We – friends (and artists) who were in town for our pal’s baby shower! – decided to hit up the Fabric Workshop last Monday which also happened to be my birthday, a great excuse to take the day off and spend with friends. My hsband and our two year old joined the outing. It was a great day! That baby got to play at a park even though it was quite misty out, running, climbing, opening and closing gates, chattering, swinging on the swing and bringing so much joy. His head is resting on my shoulder, fast asleep, as I write. I am writing and blogging! Baby, art, friends, family, I barely recognize myself lol. I am gently smiling thinking about such things.
I have been making videos with baby about motherhood, trying to video document our studio adventures together. It’s a way of fitting art time in and spending time getting to know my son better and introduce my art practice and materials to him. His way of exploring introduces new ideas to me about the same. It’s a special time being able to share this with him and learn together. He has really motivated me to get back into the studio so to speak, as he literally insists on going in there to paint or use the camera. Wow I’ve barely had a moment to reflect on this and all I can say is I am filled joy thinking about these interactions and explorations.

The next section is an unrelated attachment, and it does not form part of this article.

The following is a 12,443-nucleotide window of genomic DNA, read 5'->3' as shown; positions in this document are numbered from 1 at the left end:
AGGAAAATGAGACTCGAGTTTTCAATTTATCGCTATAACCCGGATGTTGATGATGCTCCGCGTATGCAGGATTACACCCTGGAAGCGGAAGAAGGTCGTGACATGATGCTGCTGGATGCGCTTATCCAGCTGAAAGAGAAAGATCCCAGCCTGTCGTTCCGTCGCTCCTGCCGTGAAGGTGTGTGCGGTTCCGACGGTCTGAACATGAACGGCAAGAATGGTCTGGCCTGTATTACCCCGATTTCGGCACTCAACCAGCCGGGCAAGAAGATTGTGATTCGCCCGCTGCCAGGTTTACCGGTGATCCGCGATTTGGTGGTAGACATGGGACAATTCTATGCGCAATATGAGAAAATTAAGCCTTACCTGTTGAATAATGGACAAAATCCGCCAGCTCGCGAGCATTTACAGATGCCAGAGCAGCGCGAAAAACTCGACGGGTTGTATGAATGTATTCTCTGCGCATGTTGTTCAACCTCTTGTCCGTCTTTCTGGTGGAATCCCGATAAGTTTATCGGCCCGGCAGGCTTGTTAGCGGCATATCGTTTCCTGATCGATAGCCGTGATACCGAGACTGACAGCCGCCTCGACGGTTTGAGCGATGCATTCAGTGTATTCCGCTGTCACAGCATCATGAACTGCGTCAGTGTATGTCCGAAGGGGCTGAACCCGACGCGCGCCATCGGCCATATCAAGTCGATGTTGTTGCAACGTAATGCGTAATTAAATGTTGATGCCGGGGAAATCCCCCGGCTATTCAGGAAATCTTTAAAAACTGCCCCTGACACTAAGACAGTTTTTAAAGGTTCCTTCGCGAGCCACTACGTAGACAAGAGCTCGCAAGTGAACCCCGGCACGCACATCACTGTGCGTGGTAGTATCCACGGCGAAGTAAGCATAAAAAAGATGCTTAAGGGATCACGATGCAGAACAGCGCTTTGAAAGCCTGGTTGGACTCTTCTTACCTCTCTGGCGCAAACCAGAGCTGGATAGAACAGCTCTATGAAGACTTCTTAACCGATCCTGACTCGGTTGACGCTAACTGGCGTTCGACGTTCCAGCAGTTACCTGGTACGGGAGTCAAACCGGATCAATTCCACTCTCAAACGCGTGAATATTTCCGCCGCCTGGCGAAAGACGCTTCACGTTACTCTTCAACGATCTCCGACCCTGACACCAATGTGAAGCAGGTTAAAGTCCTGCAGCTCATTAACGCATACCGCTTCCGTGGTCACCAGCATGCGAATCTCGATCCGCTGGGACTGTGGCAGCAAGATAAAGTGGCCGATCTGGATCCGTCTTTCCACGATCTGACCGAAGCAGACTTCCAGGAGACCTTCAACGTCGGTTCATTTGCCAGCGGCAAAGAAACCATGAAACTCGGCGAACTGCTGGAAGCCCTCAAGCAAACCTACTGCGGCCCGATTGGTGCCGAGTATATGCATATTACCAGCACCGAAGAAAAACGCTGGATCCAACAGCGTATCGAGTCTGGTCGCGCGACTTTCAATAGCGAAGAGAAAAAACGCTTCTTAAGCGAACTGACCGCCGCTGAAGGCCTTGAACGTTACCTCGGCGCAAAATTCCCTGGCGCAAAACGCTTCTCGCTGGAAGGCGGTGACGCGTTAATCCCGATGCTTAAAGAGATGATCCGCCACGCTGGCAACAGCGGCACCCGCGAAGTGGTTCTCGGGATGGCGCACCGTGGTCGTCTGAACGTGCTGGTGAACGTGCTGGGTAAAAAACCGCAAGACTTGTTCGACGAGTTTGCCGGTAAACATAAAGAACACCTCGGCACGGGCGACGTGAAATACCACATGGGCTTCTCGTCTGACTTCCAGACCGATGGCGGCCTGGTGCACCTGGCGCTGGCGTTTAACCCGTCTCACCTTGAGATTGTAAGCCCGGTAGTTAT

So wholly bonanza when we stumbled upon Lenka Clayton’s life size video installation at The Fabric Workshop. In the 3 consecutive short videos, a toddler, who looks about my son’s age, runs some distance measured in yards away from the camera and mom before she sprints after the baby. One setting looked like a rural driveway, one was in a field and the last one I happened to catch on video with my toddler in the foreground was at a supermarket. I can’t remember the exact distances but they were all just beyond my tolerance of how far I could handle letting my baby do the same. It makes you think about how close our toddlers are physically to another care giver, or myself at any given time. And how it falls on us of course to keep them safe. Also the videos were pretty hilarious. Innocent child meandering off exploring the environment around him, and crazy mom sprinting urgently to his side, second guessing allowing him to get so far away in just a few moments. It’s all that matters in those moments. Clearly these were staged given how they were filmed, and you know the baby will be fine, and perhaps even the speed of the run is a performance of an idea about the distance. I wonder if Clayton got permission in the supermarket or just went for it. Even so, out in the everyday you have to be on your guard and ready when minding your toddler. It’s no joke how distance and time are all critical. What an intense experiment and experience.
Then I think of all the small accidents that have happened to my son when he was right next to me…like a bike slowly tipping over onto him, cutting his finger on a beer can and needing stitches, falling out of bed after climbing on laundry on it and hitting his head, etc etc etc